19th Nov

On the last day we headed for Eire, Termon, near Letterkenny, where the community centre was in an area more like Sleat. Smaller communities with more scattered housing. The area looked to have benefited from the Celtic tiger boom and there were a huge number of new houses. It had a splendid sports hall which they did try to convert into a theatre/ concert area but the acoustics were not great and they reckoned they would have to do more to have it event friendly. Again the centre encompassed a hairdresser and an engraving firm. Most of the engraver’s work was by Internet. There was also a nursery and after school care for the bun-sgoil opposite. The centre also had a gym which was well used by the community and nearby GAA team. The sauna was strangely enough, not popular at all. Evening classes for various activities were popular.

They had their own enterprise business which was hiring out bikes, most of which they hired in the nearby, state owned, castle estate grounds. There were also electric bikes which were very popular. This seemed to be an income generator and they employed a person to service the bikes.

They also ran Irish language classes but said they would have to promote them more.

Overall impressions

The groups had all received funding for their centres and continued to receive funding for staff employment. The centres were of very high building standard.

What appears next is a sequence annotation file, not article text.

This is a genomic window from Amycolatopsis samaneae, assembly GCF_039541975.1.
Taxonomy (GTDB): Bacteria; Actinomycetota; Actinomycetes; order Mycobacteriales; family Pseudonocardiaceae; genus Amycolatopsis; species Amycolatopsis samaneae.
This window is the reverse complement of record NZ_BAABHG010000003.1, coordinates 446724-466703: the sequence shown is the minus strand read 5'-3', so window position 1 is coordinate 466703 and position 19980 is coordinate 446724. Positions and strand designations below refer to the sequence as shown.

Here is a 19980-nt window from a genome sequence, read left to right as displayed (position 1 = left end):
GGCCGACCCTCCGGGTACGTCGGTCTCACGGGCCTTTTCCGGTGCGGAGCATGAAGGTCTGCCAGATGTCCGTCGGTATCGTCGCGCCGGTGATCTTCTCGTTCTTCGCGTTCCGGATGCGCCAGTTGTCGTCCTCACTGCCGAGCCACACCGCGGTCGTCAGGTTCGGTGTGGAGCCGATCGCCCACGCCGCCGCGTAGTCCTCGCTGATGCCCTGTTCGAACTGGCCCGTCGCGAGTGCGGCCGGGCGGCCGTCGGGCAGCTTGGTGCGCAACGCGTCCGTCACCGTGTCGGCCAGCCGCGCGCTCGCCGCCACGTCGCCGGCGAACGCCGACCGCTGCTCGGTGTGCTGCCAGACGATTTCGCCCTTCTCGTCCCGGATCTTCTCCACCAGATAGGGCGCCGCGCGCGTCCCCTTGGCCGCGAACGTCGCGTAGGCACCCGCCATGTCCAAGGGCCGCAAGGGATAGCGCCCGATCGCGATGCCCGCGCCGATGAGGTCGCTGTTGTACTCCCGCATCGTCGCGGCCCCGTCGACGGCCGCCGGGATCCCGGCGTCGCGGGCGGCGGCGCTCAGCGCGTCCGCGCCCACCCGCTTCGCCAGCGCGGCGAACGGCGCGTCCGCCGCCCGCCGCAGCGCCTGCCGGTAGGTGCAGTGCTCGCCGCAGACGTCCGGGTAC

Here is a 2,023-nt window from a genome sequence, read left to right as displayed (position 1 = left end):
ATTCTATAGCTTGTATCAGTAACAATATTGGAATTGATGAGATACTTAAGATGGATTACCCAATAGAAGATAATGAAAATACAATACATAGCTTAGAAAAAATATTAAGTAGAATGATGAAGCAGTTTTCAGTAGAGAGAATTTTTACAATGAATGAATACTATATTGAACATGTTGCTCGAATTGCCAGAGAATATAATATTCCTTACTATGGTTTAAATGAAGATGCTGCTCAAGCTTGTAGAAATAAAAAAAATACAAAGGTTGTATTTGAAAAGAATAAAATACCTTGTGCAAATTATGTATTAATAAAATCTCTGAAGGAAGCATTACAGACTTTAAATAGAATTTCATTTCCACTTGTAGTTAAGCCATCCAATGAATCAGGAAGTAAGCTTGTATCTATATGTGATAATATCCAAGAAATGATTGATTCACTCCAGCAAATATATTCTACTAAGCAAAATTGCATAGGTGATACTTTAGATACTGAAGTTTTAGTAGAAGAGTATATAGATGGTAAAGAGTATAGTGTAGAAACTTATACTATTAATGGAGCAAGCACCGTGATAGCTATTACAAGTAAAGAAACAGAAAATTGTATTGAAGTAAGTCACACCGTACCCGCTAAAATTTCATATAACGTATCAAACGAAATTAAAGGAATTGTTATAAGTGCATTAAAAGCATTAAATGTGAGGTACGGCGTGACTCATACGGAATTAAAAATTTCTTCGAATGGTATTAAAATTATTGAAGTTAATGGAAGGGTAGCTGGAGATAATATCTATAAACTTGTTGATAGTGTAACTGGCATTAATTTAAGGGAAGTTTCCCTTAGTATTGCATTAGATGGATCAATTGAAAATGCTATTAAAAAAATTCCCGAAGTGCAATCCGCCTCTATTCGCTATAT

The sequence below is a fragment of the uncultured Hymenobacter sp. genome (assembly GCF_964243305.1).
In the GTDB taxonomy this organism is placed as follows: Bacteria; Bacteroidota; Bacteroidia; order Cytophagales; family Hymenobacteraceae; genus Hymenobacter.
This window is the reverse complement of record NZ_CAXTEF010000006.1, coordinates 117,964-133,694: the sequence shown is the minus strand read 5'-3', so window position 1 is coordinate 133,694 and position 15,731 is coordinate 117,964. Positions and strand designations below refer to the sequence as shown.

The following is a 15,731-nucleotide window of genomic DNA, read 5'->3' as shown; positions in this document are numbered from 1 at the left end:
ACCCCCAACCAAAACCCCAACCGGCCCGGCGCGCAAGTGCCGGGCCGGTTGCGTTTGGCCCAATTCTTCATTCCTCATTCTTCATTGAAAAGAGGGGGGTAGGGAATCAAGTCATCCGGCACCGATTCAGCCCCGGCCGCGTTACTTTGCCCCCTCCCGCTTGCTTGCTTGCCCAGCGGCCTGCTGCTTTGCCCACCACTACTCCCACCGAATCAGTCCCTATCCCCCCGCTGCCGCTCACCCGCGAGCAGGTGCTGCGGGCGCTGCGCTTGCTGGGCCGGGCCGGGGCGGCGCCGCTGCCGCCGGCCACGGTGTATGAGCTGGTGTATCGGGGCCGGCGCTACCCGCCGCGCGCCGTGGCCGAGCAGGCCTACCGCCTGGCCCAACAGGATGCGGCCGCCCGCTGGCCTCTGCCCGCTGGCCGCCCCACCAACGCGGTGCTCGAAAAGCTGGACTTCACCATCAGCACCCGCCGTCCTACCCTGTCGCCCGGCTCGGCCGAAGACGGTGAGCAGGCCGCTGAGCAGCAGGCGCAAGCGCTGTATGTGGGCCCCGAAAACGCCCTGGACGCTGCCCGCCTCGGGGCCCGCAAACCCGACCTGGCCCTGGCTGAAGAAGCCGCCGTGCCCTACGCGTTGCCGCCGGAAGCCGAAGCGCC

The local community involvement and commitment was impressive especially to the Irish language in NI. While Sleat had similar community input and local business Sleat is more spread out and smaller. The crofting community in Sleat is not the same as in Carnatogher, the croft equivalents in Ireland were 50 acres and so more like small farms. Sheep however seemed ubiquitous. Some farmers were concentrating on rare breeds in cattle/ horses to diversify. What was similar was they had other jobs as farming was not enough to sustain the family. Also the young people often had to go to the cities for higher education and work.

We do not have the same intensity for the Gaelic language as in the Irish communities. Yet there are similar cultural aims though there they tend to put the Irish language ones to the fore. There was more promotion of Irish activities than we do in Sleat and they are concentrating on the family unit speaking Irish Gaelic at home,as they see that as the way to promote the language.

The big difference in the rural ones was the emphasis on sport. The GAA is big news in Ireland and the communities come together by supporting their local team. On entering Termon there were posters celebrating the local woman’s team who were on the national championships. “Come on the Ladies”. Thanks to all who helped coordinate the visit. It was a great trip.